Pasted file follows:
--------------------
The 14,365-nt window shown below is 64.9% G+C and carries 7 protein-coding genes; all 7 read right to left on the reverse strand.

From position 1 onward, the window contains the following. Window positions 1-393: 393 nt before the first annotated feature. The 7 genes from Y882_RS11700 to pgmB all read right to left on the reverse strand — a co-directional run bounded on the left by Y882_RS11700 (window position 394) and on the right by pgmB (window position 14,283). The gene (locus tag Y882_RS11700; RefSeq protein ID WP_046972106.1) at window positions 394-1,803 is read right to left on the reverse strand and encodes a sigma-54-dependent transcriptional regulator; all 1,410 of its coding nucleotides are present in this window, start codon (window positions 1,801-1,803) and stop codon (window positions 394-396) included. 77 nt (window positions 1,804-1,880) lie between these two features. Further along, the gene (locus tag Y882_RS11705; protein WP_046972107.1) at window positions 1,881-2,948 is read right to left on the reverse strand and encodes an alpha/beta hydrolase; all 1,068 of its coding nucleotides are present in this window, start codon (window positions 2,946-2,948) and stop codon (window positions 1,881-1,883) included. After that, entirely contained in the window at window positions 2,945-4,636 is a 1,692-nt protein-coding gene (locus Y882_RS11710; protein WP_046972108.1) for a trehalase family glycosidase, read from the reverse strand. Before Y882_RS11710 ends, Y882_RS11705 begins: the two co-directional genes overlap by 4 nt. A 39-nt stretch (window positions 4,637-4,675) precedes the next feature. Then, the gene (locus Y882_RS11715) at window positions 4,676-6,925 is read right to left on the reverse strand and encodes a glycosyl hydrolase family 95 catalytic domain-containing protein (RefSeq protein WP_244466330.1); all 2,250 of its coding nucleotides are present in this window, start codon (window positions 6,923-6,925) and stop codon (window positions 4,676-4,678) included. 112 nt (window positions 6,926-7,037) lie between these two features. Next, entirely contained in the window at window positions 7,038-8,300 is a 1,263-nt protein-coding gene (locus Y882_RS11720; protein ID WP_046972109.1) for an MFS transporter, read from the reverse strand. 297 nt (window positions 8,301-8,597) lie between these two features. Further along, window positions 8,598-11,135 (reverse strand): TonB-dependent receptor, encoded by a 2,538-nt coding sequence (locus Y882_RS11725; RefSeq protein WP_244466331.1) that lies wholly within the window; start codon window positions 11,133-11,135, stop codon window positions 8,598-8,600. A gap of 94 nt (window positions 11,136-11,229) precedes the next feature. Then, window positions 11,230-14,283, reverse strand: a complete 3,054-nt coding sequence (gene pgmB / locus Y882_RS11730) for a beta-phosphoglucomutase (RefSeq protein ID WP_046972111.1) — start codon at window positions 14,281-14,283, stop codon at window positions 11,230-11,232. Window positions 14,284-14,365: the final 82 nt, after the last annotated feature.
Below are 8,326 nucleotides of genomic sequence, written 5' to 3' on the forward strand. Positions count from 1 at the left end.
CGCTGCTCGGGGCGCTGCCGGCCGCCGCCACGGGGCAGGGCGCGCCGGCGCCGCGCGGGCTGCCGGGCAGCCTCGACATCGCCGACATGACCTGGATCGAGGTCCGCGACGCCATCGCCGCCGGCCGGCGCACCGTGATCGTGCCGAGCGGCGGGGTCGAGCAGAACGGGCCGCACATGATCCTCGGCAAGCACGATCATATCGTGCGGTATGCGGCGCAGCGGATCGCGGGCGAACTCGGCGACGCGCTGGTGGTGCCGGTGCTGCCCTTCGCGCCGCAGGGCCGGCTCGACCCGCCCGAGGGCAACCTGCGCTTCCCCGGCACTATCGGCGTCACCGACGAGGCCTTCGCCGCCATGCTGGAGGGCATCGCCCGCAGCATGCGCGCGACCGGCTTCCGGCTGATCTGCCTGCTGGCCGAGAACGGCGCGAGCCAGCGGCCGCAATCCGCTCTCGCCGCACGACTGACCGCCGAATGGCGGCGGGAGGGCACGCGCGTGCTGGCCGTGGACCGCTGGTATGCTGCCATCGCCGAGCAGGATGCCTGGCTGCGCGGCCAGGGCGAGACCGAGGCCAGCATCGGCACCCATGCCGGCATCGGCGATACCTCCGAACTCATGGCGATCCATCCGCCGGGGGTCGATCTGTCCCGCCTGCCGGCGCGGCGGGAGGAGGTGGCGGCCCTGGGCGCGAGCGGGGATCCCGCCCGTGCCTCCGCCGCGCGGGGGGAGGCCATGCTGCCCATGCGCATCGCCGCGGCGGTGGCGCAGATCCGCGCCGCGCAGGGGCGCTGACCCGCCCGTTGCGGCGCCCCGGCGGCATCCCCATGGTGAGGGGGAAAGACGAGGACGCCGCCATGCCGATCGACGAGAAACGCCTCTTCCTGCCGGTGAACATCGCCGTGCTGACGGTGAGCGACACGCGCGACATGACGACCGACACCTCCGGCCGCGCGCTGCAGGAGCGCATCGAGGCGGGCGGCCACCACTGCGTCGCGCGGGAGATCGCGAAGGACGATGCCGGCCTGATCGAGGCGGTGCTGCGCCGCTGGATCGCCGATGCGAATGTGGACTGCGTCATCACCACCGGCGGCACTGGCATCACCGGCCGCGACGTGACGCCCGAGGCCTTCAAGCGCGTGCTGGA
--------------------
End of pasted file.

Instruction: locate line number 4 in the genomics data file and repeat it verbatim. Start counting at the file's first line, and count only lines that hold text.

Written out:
CGCTGCTCGGGGCGCTGCCGGCCGCCGCCACGGGGCAGGGCGCGCCGGCGCCGCGCGGGCTGCCGGGCAGCCTCGACATCGCCGACATGACCTGGATCGAGGTCCGCGACGCCATCGCCGCCGGCCGGCGCACCGTGATCGTGCCGAGCGGCGGGGTCGAGCAGAACGGGCCGCACATGATCCTCGGCAAGCACGATCATATCGTGCGGTATGCGGCGCAGCGGATCGCGGGCGAACTCGGCGACGCGCTGGTGGTGCCGGTGCTGCCCTTCGCGCCGCAGGGCCGGCTCGACCCGCCCGAGGGCAACCTGCGCTTCCCCGGCACTATCGGCGTCACCGACGAGGCCTTCGCCGCCATGCTGGAGGGCATCGCCCGCAGCATGCGCGCGACCGGCTTCCGGCTGATCTGCCTGCTGGCCGAGAACGGCGCGAGCCAGCGGCCGCAATCCGCTCTCGCCGCACGACTGACCGCCGAATGGCGGCGGGAGGGCACGCGCGTGCTGGCCGTGGACCGCTGGTATGCTGCCATCGCCGAGCAGGATGCCTGGCTGCGCGGCCAGGGCGAGACCGAGGCCAGCATCGGCACCCATGCCGGCATCGGCGATACCTCCGAACTCATGGCGATCCATCCGCCGGGGGTCGATCTGTCCCGCCTGCCGGCGCGGCGGGAGGAGGTGGCGGCCCTGGGCGCGAGCGGGGATCCCGCCCGTGCCTCCGCCGCGCGGGGGGAGGCCATGCTGCCCATGCGCATCGCCGCGGCGGTGGCGCAGATCCGCGCCGCGCAGGGGCGCTGACCCGCCCGTTGCGGCGCCCCGGCGGCATCCCCATGGTGAGGGGGAAAGACGAGGACGCCGCCATGCCGATCGACGAGAAACGCCTCTTCCTGCCGGTGAACATCGCCGTGCTGACGGTGAGCGACACGCGCGACATGACGACCGACACCTCCGGCCGCGCGCTGCAGGAGCGCATCGAGGCGGGCGGCCACCACTGCGTCGCGCGGGAGATCGCGAAGGACGATGCCGGCCTGATCGAGGCGGTGCTGCGCCGCTGGATCGCCGATGCGAATGTGGACTGCGTCATCACCACCGGCGGCACTGGCATCACCGGCCGCGACGTGACGCCCGAGGCCTTCAAGCGCGTGCTGGA